Gulf of Aden Security Review
A regularly updated review of both Yemen and the Horn of Africa covering topics related to security, governance, and militant activity.
Yemen: Clashes between Yemeni soldiers and Ansar al Sharia militants in Abyan governorate kill seven people; Yemeni military forces continue offensive into Jaar; clashes break out between al Houthis and tribesmen in Hajjah governorate; Madad News Agency previews AQAP scholar speech; jihadist gives advice on how to turn al Qaeda sympathizers into active supporters; Nobel laureate Tawakul Karman denounces drone strikes
Horn of Africa: Grenade attack in Wajir, Kenya kills two; Current TV releases audio interview with Omar Hammami from his hideout in Somalia; world representatives meet in Istanbul to discuss Somalia’s future; first Djiboutian troops allegedly arrive to Beledweyne; AMISOM reports that goods have begun to arrive to Mogadishu’s markets from Afgoi
Yemen Security Brief
- Four Ansar al Sharia militants and three Yemeni soldiers were killed when militants stormed government positions in Rada’a in al Bayda governorate on May 30. Ansar al Sharia reported that its forces attacked Yemeni troops and a Republican Guard checkpoint after Yemeni government forces surrounded the home of a local militant, Nasser al Hattam, and bombarded it with shells. Ansar al Sharia militants had seized Rada’a briefly in January. The militants withdrew after reaching an agreement with government authorities.
- The Yemeni military continued its offensive into Jaar in Abyan governorate on May 30, engaging Ansar al Sharia militants and defusing landmines planted by the militants. As of May 30, the 24-hour death toll in the clashes on the Jaar outskirts was 17 militants and six soldiers.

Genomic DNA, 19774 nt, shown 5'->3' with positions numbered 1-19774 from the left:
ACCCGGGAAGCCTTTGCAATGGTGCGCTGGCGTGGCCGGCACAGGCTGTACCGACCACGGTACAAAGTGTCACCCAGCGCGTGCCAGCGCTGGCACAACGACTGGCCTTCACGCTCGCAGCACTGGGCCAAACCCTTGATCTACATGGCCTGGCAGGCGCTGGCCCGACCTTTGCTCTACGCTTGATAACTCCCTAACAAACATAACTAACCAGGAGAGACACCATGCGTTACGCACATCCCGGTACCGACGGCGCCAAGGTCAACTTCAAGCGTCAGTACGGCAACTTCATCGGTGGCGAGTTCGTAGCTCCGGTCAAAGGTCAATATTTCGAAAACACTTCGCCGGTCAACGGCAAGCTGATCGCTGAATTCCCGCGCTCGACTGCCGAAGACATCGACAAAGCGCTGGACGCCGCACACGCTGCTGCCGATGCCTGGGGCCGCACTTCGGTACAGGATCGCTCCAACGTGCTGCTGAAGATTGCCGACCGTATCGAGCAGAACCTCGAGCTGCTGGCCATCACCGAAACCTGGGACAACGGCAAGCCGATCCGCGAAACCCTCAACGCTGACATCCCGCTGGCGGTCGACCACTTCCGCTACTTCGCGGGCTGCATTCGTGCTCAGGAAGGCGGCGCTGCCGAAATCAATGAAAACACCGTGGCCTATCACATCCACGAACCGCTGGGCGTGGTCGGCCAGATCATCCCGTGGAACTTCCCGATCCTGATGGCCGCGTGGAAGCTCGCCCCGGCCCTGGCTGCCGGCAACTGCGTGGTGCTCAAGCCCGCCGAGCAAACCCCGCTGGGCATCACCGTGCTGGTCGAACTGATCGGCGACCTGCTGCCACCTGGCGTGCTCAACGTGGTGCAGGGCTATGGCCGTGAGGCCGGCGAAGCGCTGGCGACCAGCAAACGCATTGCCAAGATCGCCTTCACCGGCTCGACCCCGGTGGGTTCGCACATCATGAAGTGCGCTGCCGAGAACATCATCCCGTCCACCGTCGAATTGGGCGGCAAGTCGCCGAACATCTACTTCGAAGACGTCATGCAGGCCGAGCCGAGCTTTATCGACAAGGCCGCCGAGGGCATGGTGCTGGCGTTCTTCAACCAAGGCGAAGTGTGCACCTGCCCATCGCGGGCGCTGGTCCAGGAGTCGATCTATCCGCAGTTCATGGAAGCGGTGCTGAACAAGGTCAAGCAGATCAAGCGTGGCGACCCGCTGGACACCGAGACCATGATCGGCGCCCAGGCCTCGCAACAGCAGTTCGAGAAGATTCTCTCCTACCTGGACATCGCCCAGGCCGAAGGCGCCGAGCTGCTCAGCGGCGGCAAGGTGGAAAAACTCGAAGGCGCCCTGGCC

- Fighting broke out between the al Houthis and armed tribesmen in Hajjah governorate’s Kushar district on the night of May 29. A local tribal leader reported that an al Houthi sniper killed a child and the tribesmen retaliated. The fighting killed dozens of combatants on both sides. The tribesmen were able to seize a rebel-held village.
- Madad News Agency reported on its Facebook page on May 29 that al Malahem Foundation, the media wing of al Qaeda in the Arabian Peninsula (AQAP), will soon release an audio speech by Harith bin Ghazi al Nadhari, also known as Muhammad al Murshidi, a scholar in the organization. The title of the speech is “America in Yemen” and the theme is that the mujahideen represent “the Cause of Allah” and the Americans represent “the cause of the false deity.” Copies of the speech have reportedly been distributed in Abyan and Shabwah governorates.
- A jihadist posted advice on how to convert al Qaeda sympathizers into active supporters on jihadist forums on May 26. He said that supporters should not “show your happiness” when it comes to such attacks as the May 21 Sana’a suicide bombing, because it alienates sympathizers. In order to attract them, it is necessary to engage in “reasonable, balanced talk that calls for searching for solutions through which it is possible to avoid such an operation.” The supporters should also make clear that they target Yemeni soldiers not because they want to, but because the soldiers are allied with the United States. This “reasonable” discussion will help the sympathizers realize that the mujahideen are in the right and their way is the only way forward.